LALAMA: Ellie Jostad, NANCY GRACE producer, there were in fact some drugs found in her husband`s car that we are presuming she had planted. What happened there?

JOSTAD: Right. Well, actually there were several previous incidents. There was a time that police called them -- said that they`ve gotten a complaint that someone named Mike -- we assume that means Michael Dippolito -- was selling steroids out of the house.

Another time that he and Dalia Dippolito were staying at the Ritz- Carlton, they came out to the car, there were police surrounding it. Again they said that they got an anonymous complaint about drugs.

Michael Dippolito also says one time he was filling up with gas, he opened up the fuel door and a bag of pills fell out. So there were several incidents before this where it appeared that somebody was trying to get him in trouble.

LALAMA: I know -- I believe we still have Rick on the line in Michigan. Rick, are you with us?


LALAMA: Hi, Rick. Your question? I`m well. Your question, please.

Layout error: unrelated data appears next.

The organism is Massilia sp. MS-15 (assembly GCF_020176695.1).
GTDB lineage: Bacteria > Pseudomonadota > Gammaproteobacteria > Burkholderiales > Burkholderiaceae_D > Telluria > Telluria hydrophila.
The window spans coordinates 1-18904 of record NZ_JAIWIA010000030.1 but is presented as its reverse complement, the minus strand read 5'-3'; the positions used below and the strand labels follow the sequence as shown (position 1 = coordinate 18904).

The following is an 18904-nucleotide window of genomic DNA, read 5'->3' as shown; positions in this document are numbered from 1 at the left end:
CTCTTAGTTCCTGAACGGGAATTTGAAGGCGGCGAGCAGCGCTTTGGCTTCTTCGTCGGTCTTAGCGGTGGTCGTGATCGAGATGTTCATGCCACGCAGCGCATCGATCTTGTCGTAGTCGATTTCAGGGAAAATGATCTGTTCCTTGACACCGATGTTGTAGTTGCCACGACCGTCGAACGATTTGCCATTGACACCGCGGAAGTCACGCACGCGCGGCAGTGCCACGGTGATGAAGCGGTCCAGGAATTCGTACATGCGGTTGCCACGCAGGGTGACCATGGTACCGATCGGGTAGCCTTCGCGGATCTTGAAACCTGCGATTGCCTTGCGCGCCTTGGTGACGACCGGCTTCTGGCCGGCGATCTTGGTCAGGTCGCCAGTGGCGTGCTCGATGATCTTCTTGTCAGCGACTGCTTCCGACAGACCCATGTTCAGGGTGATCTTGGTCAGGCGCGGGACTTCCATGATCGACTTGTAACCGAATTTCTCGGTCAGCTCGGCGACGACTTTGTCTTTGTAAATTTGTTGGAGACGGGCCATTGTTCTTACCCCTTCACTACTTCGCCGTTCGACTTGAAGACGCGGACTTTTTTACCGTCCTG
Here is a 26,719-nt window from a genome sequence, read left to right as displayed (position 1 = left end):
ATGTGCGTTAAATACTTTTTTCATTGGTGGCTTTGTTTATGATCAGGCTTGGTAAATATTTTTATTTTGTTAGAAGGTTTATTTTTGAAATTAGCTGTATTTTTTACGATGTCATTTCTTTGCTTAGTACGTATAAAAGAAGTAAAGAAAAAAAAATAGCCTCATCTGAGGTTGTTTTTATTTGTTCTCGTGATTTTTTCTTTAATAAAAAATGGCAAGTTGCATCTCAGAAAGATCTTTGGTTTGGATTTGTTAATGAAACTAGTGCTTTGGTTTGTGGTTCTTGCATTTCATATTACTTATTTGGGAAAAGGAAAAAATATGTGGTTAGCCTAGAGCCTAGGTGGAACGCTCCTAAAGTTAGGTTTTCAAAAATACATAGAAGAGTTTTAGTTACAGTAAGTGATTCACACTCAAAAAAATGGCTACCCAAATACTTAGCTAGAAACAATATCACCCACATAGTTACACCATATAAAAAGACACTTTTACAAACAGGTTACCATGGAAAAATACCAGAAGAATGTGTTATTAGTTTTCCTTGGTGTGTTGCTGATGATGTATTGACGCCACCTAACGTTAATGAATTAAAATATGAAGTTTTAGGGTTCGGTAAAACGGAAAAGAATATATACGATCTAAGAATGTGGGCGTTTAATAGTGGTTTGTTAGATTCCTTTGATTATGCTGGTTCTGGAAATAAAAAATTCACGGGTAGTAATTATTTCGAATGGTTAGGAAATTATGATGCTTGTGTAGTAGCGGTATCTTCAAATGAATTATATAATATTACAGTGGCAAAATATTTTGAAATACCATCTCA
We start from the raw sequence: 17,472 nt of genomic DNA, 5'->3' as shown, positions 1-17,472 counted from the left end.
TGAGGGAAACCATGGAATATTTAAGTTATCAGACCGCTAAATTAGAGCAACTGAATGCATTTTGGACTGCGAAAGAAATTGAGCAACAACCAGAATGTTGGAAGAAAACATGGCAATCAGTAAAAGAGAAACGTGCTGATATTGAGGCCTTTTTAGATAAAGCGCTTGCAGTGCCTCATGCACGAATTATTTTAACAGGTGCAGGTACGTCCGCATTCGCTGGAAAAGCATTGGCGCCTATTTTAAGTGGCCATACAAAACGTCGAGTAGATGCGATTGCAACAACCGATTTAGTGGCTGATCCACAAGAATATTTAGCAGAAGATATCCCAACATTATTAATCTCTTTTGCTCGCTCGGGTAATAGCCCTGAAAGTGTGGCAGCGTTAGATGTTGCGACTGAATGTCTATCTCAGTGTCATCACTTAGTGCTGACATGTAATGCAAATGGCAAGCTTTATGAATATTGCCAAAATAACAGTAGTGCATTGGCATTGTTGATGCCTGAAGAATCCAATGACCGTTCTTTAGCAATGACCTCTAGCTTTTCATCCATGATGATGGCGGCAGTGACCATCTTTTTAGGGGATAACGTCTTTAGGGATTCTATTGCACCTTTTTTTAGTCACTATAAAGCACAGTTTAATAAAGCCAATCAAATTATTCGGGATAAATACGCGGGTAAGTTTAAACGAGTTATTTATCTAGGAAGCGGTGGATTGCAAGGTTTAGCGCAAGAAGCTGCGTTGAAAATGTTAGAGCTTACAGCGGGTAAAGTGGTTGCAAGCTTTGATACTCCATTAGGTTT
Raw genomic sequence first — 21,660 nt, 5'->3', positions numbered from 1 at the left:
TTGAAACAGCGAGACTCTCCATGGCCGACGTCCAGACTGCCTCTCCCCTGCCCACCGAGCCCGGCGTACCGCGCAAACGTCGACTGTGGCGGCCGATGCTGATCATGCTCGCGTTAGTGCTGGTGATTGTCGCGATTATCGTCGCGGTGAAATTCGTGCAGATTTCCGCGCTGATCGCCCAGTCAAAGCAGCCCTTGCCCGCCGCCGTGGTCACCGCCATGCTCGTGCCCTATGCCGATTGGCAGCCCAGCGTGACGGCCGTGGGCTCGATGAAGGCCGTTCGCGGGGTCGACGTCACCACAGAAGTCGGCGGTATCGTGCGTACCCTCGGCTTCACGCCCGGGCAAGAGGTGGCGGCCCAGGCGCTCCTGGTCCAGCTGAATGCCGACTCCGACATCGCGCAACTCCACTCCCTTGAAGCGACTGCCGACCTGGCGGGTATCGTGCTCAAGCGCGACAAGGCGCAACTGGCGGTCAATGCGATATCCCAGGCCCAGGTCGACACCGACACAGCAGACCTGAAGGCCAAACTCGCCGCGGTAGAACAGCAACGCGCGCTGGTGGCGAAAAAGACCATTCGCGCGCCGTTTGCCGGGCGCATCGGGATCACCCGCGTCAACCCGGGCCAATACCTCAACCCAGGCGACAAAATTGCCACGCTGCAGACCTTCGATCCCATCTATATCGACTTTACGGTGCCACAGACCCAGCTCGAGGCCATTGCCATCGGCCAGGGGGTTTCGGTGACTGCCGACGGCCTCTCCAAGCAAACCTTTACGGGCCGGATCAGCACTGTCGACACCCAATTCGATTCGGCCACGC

RICK: My question, I`m always just wondering. She sounds very, very professional as far as what she`s doing. I`m just wondering maybe -- if there`s maybe some past crimes when she lived in California where authorities might be looking at like unsolved murders?

LALAMA: Well, that`s a good question. Let`s take Bradford Cohen. There seems like a good chance there`s more history than we`re hearing.

COHEN: Maybe in crimes possibly, who knows? But in terms of hiring a hit man, it doesn`t seem like she has that much experience in hiring a hit man. It still shocks me to even hear that people think they can hire a hit man to go out and kill somebody for 1,000 bucks, 1200 bucks.

I mean the whole thing is preposterous. And to be quite honest with you, I don`t believe this is going to go to a trial. I think it`s going to be a plea. And I think that goes to everyone that`s involved in this case has skeletons in the closet.